Nanoscientist receives grant of R7,6m (plus R3,8m) for new equipment

In what surely ranks as one of the largest external grants yet awarded to a Unisa researcher, Prof Mokhotjwa Dhlamini of the College of Science, Engineering and Technology has received a grant of R7,6 million from the National Research Foundation’s National Equipment Programme.

Add to this the R3,8 million that Unisa contributes under the rules of the National Equipment Programme and the total amount of funding comes to R11,4 million an impressive amount in these cash-strapped times for South African research.

“The grant was awarded after quite a rigorous process in which we had to demonstrate that the equipment we need would be used for research and capacity building that support national priorities,” says Dhlamini, a C2-rated nanoscientist working in the field of luminescent nanomaterials.

In layperson’s terms, these are light-emitting materials that can be used for a range of applications, including imaging and cancer therapy, optical refrigeration and energy generation and storage.

It was in all probability the energy aspect that proved so compelling to the panel of reviewers who scrutinised and approved Dhlamini’s application.

Energy applications for an energy-starved country

“Considering South Africa’s energy situation, research that contributes to saving, generating and storing energy is a national priority,” he says, explaining that luminescent materials have powerful potential across a range of energy applications. These include lighting, sensing, cooling, renewable energy generation (both solar and hydrogen) and energy storage, to mention a few.

Dhlamini says the grant will be used to procure an extremely costly piece of equipment known as Plasma Enhanced Chemical Vapour Disposition (PECVD). This machine is used to manufacture high-quality “thin films” that are crucial to his team’s research efforts.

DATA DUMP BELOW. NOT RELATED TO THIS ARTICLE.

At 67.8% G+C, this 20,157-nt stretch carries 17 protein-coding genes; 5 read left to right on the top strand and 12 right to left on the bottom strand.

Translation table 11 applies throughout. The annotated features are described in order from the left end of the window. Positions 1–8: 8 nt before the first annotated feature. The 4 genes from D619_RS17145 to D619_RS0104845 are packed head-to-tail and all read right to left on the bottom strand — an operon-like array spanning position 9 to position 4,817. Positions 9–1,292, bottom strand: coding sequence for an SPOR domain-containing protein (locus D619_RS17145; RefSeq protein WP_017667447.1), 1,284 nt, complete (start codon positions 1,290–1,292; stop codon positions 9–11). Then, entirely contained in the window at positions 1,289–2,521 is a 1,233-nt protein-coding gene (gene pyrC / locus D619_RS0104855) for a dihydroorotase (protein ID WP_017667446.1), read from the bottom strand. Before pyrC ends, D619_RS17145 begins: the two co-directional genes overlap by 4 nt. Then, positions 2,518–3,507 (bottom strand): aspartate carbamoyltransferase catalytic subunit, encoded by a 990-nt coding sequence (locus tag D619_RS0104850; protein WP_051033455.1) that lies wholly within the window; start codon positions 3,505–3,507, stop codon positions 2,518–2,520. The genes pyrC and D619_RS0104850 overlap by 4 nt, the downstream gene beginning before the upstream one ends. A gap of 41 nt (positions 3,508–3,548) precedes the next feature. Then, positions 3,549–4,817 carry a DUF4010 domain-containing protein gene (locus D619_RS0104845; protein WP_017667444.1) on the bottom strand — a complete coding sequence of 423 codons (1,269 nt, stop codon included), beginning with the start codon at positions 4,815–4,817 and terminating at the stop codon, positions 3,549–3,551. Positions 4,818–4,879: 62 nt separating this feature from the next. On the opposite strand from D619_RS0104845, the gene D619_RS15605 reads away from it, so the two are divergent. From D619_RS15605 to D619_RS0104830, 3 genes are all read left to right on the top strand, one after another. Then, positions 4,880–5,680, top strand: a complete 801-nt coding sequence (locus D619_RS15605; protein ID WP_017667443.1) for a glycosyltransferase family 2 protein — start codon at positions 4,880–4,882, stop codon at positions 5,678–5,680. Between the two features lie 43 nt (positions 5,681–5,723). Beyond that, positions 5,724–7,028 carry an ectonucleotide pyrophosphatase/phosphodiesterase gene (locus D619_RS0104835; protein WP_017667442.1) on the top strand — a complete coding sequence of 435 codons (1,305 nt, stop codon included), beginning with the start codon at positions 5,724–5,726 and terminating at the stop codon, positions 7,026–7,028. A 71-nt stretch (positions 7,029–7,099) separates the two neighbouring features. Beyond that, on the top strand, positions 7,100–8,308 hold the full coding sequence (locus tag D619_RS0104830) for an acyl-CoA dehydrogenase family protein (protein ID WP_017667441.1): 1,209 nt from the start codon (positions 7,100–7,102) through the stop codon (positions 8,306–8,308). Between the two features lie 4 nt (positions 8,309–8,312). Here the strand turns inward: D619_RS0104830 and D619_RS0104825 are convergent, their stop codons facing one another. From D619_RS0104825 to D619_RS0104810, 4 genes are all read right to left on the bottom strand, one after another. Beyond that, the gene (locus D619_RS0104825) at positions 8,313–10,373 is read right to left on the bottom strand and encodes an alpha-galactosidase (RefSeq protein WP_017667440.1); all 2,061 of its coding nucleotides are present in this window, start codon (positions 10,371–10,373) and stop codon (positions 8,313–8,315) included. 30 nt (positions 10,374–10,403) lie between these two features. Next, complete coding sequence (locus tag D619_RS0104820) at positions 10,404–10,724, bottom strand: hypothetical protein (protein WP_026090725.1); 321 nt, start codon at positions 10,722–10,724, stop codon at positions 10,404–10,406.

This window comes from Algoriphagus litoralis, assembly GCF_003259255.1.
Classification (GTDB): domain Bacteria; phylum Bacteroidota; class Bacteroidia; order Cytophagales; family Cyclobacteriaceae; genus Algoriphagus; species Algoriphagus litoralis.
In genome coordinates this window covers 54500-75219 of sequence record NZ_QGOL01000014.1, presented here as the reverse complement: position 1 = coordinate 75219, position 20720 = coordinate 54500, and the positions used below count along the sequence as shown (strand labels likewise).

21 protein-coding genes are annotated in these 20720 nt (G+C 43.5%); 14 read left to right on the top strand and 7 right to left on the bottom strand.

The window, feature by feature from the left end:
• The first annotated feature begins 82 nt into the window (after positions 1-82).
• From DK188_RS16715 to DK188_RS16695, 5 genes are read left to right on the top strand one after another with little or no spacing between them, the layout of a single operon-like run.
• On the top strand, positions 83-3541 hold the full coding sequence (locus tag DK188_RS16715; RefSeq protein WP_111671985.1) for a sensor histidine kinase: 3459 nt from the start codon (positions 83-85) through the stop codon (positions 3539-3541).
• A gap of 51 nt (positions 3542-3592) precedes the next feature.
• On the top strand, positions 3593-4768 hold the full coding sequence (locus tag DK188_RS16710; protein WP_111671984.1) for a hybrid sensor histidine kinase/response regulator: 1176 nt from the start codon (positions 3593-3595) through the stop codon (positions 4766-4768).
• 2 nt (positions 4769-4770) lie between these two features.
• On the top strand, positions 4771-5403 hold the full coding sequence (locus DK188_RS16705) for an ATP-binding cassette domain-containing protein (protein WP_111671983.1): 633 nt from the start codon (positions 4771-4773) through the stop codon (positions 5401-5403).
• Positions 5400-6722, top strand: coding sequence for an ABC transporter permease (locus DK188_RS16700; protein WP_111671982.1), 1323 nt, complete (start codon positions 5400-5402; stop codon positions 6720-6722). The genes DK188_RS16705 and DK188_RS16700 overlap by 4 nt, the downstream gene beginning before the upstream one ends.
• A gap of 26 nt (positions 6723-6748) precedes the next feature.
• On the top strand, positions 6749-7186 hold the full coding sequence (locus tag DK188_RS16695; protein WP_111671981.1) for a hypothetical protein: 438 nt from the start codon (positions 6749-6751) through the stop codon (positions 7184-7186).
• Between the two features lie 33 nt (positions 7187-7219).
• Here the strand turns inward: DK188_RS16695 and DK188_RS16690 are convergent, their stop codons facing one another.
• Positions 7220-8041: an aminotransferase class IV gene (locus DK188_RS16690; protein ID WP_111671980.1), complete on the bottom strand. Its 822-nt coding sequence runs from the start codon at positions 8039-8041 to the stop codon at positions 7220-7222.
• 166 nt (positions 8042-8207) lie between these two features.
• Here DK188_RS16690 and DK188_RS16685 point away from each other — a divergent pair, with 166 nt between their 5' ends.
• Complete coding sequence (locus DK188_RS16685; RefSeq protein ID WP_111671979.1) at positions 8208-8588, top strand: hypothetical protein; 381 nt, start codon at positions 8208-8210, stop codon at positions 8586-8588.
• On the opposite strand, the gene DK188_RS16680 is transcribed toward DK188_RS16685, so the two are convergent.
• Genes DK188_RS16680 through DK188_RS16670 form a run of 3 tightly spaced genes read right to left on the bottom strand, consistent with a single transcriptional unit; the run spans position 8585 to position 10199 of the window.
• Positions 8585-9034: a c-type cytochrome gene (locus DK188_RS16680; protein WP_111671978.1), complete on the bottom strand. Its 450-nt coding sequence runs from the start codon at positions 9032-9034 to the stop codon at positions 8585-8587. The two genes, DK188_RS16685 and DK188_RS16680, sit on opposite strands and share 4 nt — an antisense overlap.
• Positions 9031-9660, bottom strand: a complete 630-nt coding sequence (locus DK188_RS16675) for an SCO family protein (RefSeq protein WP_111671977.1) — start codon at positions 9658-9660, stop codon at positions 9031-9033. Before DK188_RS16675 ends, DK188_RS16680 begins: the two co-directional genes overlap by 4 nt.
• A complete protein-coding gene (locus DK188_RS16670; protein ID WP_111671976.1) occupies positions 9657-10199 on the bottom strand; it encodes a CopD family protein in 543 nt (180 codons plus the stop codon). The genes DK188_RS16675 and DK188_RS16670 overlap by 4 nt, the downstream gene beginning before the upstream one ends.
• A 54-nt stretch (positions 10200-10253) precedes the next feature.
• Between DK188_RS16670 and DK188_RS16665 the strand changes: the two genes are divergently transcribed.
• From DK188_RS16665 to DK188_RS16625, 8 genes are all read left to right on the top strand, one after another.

“Lacking the means to fabricate thin films has been a major setback for us,” he says, adding that news of the NRF award has come at just the right time for the Physics Department.

The PECVD will be installed at CSET’s laboratories on the Science Campus in Florida in what is known as a “clean room” – an environment completely free of dust and other contaminants. The Unisa clean room was completed as recently as August 2019, ensuring that the multimillion-rand machine it will soon be housing has a proper home.

Dhlamini says the process of procuring the PECVD, which has to be imported from overseas, will begin in January 2020.

Once the machine is up and running, the research team expect to move ahead swiftly with their work. Dhlamini says five master’s and up to 10 doctoral students will benefit from the arrival of the new machine. Opportunities for postgraduate training and development were another compelling factor in his motivation to the NRF, as was his commitment to collaborating with researchers at previously disadvantaged universities.

Specifically, he and his team will be collaborating with the QwaQwa campus of the University of the Free State on research into light-emitting diodes (LEDs), with the University of Limpopo on energy storage and with the University of Fort Hare in the Eastern Cape on solar cells.

Says Dhlamini: “This equipment is a national investment for national priorities. It will also give us as Unisa an edge for collaborating with industry and, down the line, for patenting and commercialising our innovations. Unisa has invested a lot in its laboratories and we need to make sure these investments seed good returns.”

Source: University of South Africa